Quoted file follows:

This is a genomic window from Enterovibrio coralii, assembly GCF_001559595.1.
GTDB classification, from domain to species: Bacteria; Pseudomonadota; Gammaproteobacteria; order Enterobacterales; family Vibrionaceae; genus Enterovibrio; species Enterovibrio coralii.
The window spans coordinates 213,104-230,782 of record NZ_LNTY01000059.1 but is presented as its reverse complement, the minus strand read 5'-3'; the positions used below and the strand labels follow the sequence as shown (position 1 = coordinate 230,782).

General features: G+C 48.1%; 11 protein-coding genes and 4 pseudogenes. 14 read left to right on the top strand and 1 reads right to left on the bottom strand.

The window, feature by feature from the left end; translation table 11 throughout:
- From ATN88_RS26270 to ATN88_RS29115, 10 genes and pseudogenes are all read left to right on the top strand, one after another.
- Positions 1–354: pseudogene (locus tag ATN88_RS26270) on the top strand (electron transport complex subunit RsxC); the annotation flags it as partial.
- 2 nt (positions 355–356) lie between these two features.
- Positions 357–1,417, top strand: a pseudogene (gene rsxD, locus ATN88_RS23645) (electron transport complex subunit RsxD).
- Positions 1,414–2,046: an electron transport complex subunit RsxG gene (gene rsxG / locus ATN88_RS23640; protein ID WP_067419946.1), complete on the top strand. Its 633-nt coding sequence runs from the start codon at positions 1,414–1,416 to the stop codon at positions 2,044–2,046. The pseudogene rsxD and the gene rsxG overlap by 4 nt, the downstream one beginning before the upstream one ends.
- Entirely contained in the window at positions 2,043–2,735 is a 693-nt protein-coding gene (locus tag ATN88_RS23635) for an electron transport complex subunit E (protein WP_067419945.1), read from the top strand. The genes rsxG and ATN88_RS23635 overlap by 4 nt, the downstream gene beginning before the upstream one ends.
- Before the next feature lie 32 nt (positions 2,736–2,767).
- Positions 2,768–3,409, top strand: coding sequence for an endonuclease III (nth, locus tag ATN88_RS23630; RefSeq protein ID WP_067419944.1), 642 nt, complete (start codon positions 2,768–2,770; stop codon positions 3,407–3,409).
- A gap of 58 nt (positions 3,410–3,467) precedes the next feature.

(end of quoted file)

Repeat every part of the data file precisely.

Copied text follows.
This is a genomic window from Enterovibrio coralii, assembly GCF_001559595.1.
GTDB classification, from domain to species: Bacteria; Pseudomonadota; Gammaproteobacteria; order Enterobacterales; family Vibrionaceae; genus Enterovibrio; species Enterovibrio coralii.
The window spans coordinates 213,104-230,782 of record NZ_LNTY01000059.1 but is presented as its reverse complement, the minus strand read 5'-3'; the positions used below and the strand labels follow the sequence as shown (position 1 = coordinate 230,782).

General features: G+C 48.1%; 11 protein-coding genes and 4 pseudogenes. 14 read left to right on the top strand and 1 reads right to left on the bottom strand.

The window, feature by feature from the left end; translation table 11 throughout:
- From ATN88_RS26270 to ATN88_RS29115, 10 genes and pseudogenes are all read left to right on the top strand, one after another.
- Positions 1–354: pseudogene (locus tag ATN88_RS26270) on the top strand (electron transport complex subunit RsxC); the annotation flags it as partial.
- 2 nt (positions 355–356) lie between these two features.
- Positions 357–1,417, top strand: a pseudogene (gene rsxD, locus ATN88_RS23645) (electron transport complex subunit RsxD).
- Positions 1,414–2,046: an electron transport complex subunit RsxG gene (gene rsxG / locus ATN88_RS23640; protein ID WP_067419946.1), complete on the top strand. Its 633-nt coding sequence runs from the start codon at positions 1,414–1,416 to the stop codon at positions 2,044–2,046. The pseudogene rsxD and the gene rsxG overlap by 4 nt, the downstream one beginning before the upstream one ends.
- Entirely contained in the window at positions 2,043–2,735 is a 693-nt protein-coding gene (locus tag ATN88_RS23635) for an electron transport complex subunit E (protein WP_067419945.1), read from the top strand. The genes rsxG and ATN88_RS23635 overlap by 4 nt, the downstream gene beginning before the upstream one ends.
- Before the next feature lie 32 nt (positions 2,736–2,767).
- Positions 2,768–3,409, top strand: coding sequence for an endonuclease III (nth, locus tag ATN88_RS23630; RefSeq protein ID WP_067419944.1), 642 nt, complete (start codon positions 2,768–2,770; stop codon positions 3,407–3,409).
- A gap of 58 nt (positions 3,410–3,467) precedes the next feature.